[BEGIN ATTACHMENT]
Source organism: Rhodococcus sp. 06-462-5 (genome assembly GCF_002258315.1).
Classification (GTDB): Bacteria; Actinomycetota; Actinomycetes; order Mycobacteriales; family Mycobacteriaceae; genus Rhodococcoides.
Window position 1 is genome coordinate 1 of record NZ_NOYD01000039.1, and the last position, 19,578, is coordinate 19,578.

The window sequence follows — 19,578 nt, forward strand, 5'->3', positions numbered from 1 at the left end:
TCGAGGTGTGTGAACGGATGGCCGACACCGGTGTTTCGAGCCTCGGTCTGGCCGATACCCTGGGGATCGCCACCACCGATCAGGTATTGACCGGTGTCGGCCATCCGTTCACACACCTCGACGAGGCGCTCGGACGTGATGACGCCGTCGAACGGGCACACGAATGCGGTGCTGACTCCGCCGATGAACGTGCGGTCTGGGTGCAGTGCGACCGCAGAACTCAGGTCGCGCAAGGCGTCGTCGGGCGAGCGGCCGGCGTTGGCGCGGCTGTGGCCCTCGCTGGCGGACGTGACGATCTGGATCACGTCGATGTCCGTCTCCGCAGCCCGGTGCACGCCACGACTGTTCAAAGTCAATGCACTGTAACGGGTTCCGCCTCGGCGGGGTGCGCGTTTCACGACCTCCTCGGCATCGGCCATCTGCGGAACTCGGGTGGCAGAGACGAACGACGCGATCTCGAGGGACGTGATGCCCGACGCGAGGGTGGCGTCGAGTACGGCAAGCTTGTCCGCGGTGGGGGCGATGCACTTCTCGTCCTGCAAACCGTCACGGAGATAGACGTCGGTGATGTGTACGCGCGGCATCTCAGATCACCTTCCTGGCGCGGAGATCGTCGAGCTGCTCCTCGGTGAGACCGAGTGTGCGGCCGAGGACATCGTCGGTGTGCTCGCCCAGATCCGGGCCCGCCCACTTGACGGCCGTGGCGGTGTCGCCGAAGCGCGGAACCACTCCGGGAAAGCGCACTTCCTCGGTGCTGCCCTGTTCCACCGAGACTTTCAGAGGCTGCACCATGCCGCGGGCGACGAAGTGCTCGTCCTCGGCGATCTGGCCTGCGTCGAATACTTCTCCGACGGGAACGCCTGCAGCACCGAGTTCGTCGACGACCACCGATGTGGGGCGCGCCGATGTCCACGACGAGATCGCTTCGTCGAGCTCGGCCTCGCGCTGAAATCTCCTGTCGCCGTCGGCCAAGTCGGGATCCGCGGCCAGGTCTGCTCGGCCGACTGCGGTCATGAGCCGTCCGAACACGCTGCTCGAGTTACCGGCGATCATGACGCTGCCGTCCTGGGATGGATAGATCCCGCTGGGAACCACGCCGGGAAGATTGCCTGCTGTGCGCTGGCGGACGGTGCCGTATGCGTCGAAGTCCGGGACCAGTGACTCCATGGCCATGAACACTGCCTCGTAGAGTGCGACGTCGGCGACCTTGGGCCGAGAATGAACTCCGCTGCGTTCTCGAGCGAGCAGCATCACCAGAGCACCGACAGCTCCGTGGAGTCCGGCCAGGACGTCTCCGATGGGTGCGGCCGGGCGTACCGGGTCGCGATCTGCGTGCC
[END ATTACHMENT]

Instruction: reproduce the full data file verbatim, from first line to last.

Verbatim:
Source organism: Rhodococcus sp. 06-462-5 (genome assembly GCF_002258315.1).
Classification (GTDB): Bacteria; Actinomycetota; Actinomycetes; order Mycobacteriales; family Mycobacteriaceae; genus Rhodococcoides.
Window position 1 is genome coordinate 1 of record NZ_NOYD01000039.1, and the last position, 19,578, is coordinate 19,578.

The window sequence follows — 19,578 nt, forward strand, 5'->3', positions numbered from 1 at the left end:
TCGAGGTGTGTGAACGGATGGCCGACACCGGTGTTTCGAGCCTCGGTCTGGCCGATACCCTGGGGATCGCCACCACCGATCAGGTATTGACCGGTGTCGGCCATCCGTTCACACACCTCGACGAGGCGCTCGGACGTGATGACGCCGTCGAACGGGCACACGAATGCGGTGCTGACTCCGCCGATGAACGTGCGGTCTGGGTGCAGTGCGACCGCAGAACTCAGGTCGCGCAAGGCGTCGTCGGGCGAGCGGCCGGCGTTGGCGCGGCTGTGGCCCTCGCTGGCGGACGTGACGATCTGGATCACGTCGATGTCCGTCTCCGCAGCCCGGTGCACGCCACGACTGTTCAAAGTCAATGCACTGTAACGGGTTCCGCCTCGGCGGGGTGCGCGTTTCACGACCTCCTCGGCATCGGCCATCTGCGGAACTCGGGTGGCAGAGACGAACGACGCGATCTCGAGGGACGTGATGCCCGACGCGAGGGTGGCGTCGAGTACGGCAAGCTTGTCCGCGGTGGGGGCGATGCACTTCTCGTCCTGCAAACCGTCACGGAGATAGACGTCGGTGATGTGTACGCGCGGCATCTCAGATCACCTTCCTGGCGCGGAGATCGTCGAGCTGCTCCTCGGTGAGACCGAGTGTGCGGCCGAGGACATCGTCGGTGTGCTCGCCCAGATCCGGGCCCGCCCACTTGACGGCCGTGGCGGTGTCGCCGAAGCGCGGAACCACTCCGGGAAAGCGCACTTCCTCGGTGCTGCCCTGTTCCACCGAGACTTTCAGAGGCTGCACCATGCCGCGGGCGACGAAGTGCTCGTCCTCGGCGATCTGGCCTGCGTCGAATACTTCTCCGACGGGAACGCCTGCAGCACCGAGTTCGTCGACGACCACCGATGTGGGGCGCGCCGATGTCCACGACGAGATCGCTTCGTCGAGCTCGGCCTCGCGCTGAAATCTCCTGTCGCCGTCGGCCAAGTCGGGATCCGCGGCCAGGTCTGCTCGGCCGACTGCGGTCATGAGCCGTCCGAACACGCTGCTCGAGTTACCGGCGATCATGACGCTGCCGTCCTGGGATGGATAGATCCCGCTGGGAACCACGCCGGGAAGATTGCCTGCTGTGCGCTGGCGGACGGTGCCGTATGCGTCGAAGTCCGGGACCAGTGACTCCATGGCCATGAACACTGCCTCGTAGAGTGCGACGTCGGCGACCTTGGGCCGAGAATGAACTCCGCTGCGTTCTCGAGCGAGCAGCATCACCAGAGCACCGACAGCTCCGTGGAGTCCGGCCAGGACGTCTCCGATGGGTGCGGCCGGGCGTACCGGGTCGCGATCTGCGTGCC